Tinne, who felt responsible for the death of her mother and aunt, stayed in Africa. In 1869 Alexine Tinne, while living in Tunesia, decided to cross the Sahara. On 2 August of that year her caravan was ambushed by Tuaregs at the wadi of Chergui in what is now Algeria. Tinne was killed with two sword blows and a gun shot.
Although she only reached the age of 33, she accomplished quite a lot during her life. She designed clothes that she wore herself, wrote and drew the source materials for a botanical guide about the plant life in Sudan (the Plantae Tinneanae), started a half-way house for freed slaves and, in between two of her Nile expeditions, experimented with photography.
That was only one game, of course, but it seemed to bring into focus what I had been observing at the Ajax youth academy, as well as learning about American soccer. How the US develops its most promising young players is not just different from what the Netherlands and most elite soccer nations do — on fundamental levels, it is diametrically opposed.
Americans like to put together teams, even at Pee Wee level, that are meant to win. The best soccer-playing nations build individual players, ones with superior technical skills who later come together on teams the US struggles to beat. In a way, it is a reversal of type. Americans tend to think of Europeans as collectivists and themselves as individualists. But in sports, it is the opposite. The Europeans build up the assets of individual players. Americans underdevelop the individual, although most of the volunteers who coach at the youngest level would not be cognizant of that.
A very interesting read, even though (or perhaps because of) the author at times keeps a lot of distance from what he essentially describes as something close to modern slavery.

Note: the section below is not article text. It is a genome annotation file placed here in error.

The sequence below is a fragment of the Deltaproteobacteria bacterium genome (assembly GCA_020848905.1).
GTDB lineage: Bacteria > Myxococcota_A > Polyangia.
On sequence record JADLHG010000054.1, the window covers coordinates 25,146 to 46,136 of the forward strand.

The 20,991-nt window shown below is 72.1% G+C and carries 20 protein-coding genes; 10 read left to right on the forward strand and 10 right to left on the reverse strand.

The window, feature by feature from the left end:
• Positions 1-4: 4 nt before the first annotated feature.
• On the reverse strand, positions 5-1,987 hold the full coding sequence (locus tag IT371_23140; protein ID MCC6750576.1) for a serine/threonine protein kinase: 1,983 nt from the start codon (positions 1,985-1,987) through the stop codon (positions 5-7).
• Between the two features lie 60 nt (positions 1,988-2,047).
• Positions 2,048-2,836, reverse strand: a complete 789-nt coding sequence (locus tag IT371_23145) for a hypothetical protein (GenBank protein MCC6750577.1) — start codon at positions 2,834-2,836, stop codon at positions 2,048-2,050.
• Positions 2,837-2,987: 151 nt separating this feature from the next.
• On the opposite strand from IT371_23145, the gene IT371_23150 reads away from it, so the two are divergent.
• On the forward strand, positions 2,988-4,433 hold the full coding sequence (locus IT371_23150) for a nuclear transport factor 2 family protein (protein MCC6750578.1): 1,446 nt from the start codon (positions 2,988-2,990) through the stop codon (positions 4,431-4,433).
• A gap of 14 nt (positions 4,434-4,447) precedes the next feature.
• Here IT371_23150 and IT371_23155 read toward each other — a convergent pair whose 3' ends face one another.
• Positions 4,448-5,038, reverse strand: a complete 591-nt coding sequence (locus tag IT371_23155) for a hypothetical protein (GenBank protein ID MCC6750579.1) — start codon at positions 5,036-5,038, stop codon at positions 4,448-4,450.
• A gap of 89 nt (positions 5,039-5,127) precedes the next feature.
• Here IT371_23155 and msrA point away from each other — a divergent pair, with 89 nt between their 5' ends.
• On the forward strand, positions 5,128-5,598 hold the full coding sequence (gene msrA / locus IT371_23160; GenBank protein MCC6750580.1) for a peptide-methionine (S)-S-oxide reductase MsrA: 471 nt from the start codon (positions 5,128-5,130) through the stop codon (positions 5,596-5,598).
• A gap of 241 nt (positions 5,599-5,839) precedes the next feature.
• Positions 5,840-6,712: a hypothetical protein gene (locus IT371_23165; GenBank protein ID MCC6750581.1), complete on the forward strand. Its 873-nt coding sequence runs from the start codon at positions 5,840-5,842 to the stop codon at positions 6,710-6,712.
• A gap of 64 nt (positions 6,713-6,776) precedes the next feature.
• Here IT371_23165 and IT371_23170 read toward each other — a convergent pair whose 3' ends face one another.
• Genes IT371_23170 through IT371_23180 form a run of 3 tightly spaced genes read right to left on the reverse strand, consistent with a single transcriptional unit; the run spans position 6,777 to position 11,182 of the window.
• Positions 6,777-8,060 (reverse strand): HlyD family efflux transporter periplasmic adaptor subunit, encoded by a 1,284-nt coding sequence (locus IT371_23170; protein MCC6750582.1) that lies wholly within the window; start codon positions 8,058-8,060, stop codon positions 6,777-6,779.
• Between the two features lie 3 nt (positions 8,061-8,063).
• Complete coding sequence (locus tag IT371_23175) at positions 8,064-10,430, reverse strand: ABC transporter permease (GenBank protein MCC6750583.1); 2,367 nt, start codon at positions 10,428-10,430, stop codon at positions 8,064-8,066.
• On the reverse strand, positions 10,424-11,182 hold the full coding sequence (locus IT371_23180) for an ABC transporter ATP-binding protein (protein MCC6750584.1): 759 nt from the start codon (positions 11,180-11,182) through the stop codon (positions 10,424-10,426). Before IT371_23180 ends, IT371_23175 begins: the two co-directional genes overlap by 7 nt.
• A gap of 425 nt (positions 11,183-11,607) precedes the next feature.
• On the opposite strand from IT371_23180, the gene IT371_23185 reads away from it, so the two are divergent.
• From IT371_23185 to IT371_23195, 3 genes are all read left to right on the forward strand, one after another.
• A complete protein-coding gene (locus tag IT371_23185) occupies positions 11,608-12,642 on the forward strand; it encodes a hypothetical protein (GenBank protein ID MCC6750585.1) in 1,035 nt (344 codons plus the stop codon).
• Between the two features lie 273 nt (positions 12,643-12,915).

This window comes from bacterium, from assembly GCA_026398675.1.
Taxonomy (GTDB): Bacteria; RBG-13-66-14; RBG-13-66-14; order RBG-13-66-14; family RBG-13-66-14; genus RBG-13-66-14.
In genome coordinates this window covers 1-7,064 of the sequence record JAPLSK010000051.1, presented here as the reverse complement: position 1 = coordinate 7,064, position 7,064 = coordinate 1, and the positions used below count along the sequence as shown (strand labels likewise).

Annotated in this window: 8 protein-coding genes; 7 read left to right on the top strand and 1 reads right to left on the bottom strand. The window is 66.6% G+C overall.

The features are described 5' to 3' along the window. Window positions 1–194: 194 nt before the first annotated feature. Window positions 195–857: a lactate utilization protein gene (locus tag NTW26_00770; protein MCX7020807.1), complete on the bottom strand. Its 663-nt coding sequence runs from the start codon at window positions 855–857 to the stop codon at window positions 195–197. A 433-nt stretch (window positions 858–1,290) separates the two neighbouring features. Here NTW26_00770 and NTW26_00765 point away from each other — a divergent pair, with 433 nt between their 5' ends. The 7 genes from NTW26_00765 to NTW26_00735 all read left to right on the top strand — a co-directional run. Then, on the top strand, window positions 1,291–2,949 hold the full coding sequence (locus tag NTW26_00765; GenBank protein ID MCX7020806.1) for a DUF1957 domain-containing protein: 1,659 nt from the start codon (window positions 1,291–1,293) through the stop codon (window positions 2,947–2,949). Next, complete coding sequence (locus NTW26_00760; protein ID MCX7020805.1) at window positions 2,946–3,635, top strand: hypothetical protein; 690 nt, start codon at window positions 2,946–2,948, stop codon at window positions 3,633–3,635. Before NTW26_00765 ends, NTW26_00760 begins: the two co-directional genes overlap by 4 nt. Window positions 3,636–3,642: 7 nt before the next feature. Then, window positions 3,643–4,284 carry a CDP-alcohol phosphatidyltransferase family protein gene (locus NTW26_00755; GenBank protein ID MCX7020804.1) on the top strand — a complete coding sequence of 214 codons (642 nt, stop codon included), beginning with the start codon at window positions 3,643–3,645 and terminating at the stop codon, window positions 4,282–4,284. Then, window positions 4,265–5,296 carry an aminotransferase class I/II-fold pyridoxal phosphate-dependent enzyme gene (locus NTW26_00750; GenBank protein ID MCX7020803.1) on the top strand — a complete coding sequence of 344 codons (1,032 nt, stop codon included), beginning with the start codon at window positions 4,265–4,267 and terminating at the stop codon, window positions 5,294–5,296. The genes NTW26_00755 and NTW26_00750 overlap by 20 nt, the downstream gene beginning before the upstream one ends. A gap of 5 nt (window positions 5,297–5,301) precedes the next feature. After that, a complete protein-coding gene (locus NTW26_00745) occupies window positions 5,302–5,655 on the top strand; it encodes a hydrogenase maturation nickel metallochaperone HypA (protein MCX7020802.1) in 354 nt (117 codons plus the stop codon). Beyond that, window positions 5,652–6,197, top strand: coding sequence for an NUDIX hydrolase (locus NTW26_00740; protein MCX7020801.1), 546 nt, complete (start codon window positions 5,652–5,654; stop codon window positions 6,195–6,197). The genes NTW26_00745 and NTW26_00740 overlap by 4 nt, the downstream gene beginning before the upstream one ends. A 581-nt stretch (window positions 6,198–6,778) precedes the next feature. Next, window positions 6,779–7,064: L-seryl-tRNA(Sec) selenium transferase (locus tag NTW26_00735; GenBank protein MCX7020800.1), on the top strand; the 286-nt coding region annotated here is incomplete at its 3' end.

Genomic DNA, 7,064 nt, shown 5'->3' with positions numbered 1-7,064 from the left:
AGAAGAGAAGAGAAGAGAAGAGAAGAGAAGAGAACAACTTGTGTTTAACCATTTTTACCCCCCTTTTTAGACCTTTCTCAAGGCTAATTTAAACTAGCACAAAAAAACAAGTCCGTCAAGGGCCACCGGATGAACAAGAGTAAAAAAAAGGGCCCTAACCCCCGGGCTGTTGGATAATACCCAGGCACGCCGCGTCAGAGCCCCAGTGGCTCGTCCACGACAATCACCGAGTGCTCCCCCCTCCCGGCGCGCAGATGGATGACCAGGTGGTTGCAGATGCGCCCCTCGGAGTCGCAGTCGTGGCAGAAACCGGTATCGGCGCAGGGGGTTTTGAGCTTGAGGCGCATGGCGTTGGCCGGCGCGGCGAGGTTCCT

(Photo by Patrick de Laive, some rights reserved. Shown here are Wesley Sneijder and Rafael van der Vaart in national garb. Both players rose through the ranks of the Ajax youth academy to become world stars. Link: Eamelje.net.)
Last year journalist Teun van de Keuken failed to get convicted for complicity in slavery, as we reported back then. But now Van de Keuken’s campaign has led to at least one indictment, although probably not of the kind he was looking for: the Dutch Media Authority (Commissariaat voor de Media) has fined his broadcaster for illegal product placement.
Van de Keuken set out to raise awareness for the fact that the people harvesting cocoa, the raw material of which chocolate is made, are basically slaves. He did this by turning himself in after eating a bar of chocolate, making him complicit of slavery. The case was dismissed because the court held he was not an aggrieved party. Van de Keuken also produced his own brand of slave-free chocolate, Tony’s Chocolonely, which he talked about on his show.
Product placement is illegal on Dutch television, and the Dutch Media Authority is the watchdog that tries to ferret out any instances of it. It does not matter whether the placed products are for a good cause, but the fact that petty issues trump major ones must be bitter for those who want to see new forms of slavery banned. The DMA had some pity though, and in recognition of “this unique and experimental program” reduced the fine to EUR 20,000, the lowest in its ‘range’.
(Via print magazine De Journalist. See also Molblog (Dutch))